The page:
Self-destructive behaviors can be difficult to identify and address, with the very definition of self-destructive behaviors encompassing a wide array of thoughts and actions. However, their ubiquity also makes them dangerous to those in recovery. Self-destructive behaviors can compromise one’s mental health, motivation, and recovery strategies. Being able to identify self-destructive behaviors and avoid them is instrumental in establishing a healthier lifestyle and mental state. No matter whether one is taking their first step into detox or continuing through residential and outpatient care, identifying and addressing self-destructive behaviors allows for the prioritization of effective sober goals.
What Are Self-Destructive Behaviors?
Self-destructive behaviors are anything that an individual does that contradicts, contrasts, or otherwise prevents them from accomplishing other goals or otherwise acting in accordance with their values. Self-destructive behaviors can negatively impact one’s daily tasks as well as one’s overarching goals for health and sobriety. These behaviors can be active, directly and physically engaging in things that work against one’s larger goals. Self-destructive behaviors can also be less outwardly visible acts such as self-defeating thoughts or using language that is detrimental to one’s emotional health.
While some behaviors can be overtly dangerous and destructive, other self-destructive behaviors are seemingly innocuous. In fact, an individual may even be fully unaware that they are engaging in them at all. Others may be aware that their actions or thoughts are actively detrimental to their goals, but will still feel compelled to engage with those actions or thoughts.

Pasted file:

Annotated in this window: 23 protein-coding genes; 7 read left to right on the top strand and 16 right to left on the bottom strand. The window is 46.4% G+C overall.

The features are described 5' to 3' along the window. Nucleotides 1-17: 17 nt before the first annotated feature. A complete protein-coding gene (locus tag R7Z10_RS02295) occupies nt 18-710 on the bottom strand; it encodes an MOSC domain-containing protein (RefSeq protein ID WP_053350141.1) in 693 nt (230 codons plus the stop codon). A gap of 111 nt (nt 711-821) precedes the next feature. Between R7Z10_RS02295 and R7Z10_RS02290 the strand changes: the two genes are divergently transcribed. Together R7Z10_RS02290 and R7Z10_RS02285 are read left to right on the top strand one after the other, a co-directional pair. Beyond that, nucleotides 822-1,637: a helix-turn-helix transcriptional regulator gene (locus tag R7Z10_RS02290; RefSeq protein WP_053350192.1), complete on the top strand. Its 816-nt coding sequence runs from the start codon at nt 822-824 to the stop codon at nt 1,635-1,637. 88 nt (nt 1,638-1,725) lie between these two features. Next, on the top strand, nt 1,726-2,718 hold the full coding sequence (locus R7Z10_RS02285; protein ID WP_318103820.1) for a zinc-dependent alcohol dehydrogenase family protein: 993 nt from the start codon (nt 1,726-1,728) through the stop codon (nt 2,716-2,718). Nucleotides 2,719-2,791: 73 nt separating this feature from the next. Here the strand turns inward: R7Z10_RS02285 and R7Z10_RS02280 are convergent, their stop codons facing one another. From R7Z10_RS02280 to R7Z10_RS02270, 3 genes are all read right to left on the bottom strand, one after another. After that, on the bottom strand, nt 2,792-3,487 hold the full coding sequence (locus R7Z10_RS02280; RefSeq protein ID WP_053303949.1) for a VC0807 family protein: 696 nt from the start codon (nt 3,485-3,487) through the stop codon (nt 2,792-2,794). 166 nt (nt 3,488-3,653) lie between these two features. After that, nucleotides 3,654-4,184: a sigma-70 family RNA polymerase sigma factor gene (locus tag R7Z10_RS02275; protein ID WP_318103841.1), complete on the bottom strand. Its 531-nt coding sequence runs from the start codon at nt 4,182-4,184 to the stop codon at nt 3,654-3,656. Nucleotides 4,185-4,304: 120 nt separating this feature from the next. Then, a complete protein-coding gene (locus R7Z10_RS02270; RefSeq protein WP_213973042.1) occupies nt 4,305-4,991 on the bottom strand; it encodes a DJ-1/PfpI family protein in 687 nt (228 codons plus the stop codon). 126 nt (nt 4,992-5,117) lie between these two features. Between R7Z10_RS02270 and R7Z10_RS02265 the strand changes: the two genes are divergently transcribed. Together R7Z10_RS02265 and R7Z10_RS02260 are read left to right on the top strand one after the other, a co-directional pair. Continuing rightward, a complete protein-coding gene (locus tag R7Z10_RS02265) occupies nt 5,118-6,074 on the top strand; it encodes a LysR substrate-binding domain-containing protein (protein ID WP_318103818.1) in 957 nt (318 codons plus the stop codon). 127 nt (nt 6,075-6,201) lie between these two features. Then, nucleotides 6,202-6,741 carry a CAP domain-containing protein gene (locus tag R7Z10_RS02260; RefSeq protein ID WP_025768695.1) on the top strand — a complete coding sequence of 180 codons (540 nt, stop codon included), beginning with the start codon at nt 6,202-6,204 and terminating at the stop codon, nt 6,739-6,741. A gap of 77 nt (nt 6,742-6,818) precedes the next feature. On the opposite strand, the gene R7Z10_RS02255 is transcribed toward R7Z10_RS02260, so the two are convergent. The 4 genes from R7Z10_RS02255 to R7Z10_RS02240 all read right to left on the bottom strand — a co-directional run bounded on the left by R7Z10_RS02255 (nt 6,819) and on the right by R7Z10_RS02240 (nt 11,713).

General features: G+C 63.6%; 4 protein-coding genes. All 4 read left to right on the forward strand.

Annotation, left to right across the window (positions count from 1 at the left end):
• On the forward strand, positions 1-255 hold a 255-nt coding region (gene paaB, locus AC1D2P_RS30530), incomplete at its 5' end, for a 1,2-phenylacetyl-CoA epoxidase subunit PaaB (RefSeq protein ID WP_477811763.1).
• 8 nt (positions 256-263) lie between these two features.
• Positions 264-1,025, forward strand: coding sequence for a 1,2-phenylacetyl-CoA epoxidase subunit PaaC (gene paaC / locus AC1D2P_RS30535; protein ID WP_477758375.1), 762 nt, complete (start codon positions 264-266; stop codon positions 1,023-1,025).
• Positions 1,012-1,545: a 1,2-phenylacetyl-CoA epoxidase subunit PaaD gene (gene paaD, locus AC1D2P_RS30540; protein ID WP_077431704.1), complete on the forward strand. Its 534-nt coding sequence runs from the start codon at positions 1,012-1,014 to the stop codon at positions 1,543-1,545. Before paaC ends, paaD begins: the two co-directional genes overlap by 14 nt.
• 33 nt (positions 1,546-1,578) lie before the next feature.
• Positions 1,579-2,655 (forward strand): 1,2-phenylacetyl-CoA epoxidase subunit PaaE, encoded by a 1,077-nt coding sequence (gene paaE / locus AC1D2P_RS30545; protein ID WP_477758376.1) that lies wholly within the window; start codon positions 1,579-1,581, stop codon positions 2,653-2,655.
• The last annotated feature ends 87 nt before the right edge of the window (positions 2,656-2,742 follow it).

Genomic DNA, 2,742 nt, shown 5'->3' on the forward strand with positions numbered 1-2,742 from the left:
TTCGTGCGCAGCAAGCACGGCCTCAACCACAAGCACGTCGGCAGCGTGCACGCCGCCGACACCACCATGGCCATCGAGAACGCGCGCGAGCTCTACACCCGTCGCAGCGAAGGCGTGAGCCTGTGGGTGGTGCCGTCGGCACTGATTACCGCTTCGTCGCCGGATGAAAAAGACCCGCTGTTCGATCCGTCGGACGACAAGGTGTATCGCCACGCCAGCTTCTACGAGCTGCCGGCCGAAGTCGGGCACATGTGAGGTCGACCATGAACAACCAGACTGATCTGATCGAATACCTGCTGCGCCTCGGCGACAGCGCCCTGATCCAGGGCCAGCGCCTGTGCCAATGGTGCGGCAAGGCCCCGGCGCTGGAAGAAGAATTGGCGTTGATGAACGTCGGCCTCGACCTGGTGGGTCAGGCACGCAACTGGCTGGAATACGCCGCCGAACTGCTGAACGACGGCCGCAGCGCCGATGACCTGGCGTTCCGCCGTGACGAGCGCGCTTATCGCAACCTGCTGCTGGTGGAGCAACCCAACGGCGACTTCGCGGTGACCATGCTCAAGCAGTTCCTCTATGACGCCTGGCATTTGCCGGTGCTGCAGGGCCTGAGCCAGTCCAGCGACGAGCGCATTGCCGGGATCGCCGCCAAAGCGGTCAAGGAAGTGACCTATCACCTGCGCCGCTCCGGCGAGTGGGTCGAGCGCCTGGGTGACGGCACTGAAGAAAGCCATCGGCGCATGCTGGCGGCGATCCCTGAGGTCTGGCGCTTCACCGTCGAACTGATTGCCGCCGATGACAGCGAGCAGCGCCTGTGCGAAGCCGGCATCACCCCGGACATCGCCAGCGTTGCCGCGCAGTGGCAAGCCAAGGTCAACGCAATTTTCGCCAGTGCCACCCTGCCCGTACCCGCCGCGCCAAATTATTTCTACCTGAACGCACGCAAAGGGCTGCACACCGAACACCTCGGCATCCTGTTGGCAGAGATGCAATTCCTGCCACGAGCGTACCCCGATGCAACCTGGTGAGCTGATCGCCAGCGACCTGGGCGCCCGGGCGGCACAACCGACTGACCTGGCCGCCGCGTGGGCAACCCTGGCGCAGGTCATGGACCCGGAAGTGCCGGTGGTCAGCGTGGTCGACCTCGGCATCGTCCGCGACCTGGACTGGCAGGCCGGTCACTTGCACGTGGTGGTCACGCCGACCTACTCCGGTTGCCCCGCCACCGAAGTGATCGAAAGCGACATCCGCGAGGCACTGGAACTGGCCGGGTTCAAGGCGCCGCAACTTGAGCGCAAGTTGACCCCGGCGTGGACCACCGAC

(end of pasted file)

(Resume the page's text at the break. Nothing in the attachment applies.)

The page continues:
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Examples of Self-Destructive Behaviors
Self-destructive behaviors take many forms, and each of these forms can have a uniquely detrimental impact on one’s physical and mental health. For some, these behaviors can stem from mental health disorders such as anxiety, depression, and bipolar disorder. Others may manifest as a result of factors such as guilt or doubt. Regardless of how they manifest, they can continue to negatively impact one’s health.
For those suffering from addiction or in recovery from their use of drugs or alcohol, these behaviors can be exceptionally dangerous. These behaviors can not only compromise one’s mental health, but they can also actively detract from one’s recovery efforts.
Some of the more overt self-destructive behaviors include:
- Engaging in self-harm, such as cutting, burning, etc.
- Unhealthy dieting or eating disorders
- Risk-taking behaviors, such as reckless driving tendencies or unsafe sexual encounters
- Neglecting personal hygiene
- Avoidance of personal responsibility
- Refusing assistance
- Using drugs or alcohol
However, self-destructive behaviors can also affect an individual in less outward ways. Some of these more “invisible” behaviors include:
- Persistent doubt in personal abilities
- Self-deprecating language
- Self-derogatory thoughts and beliefs
- Pushing down feelings of depression, anxiety, stress, etc.
- Suicidal ideation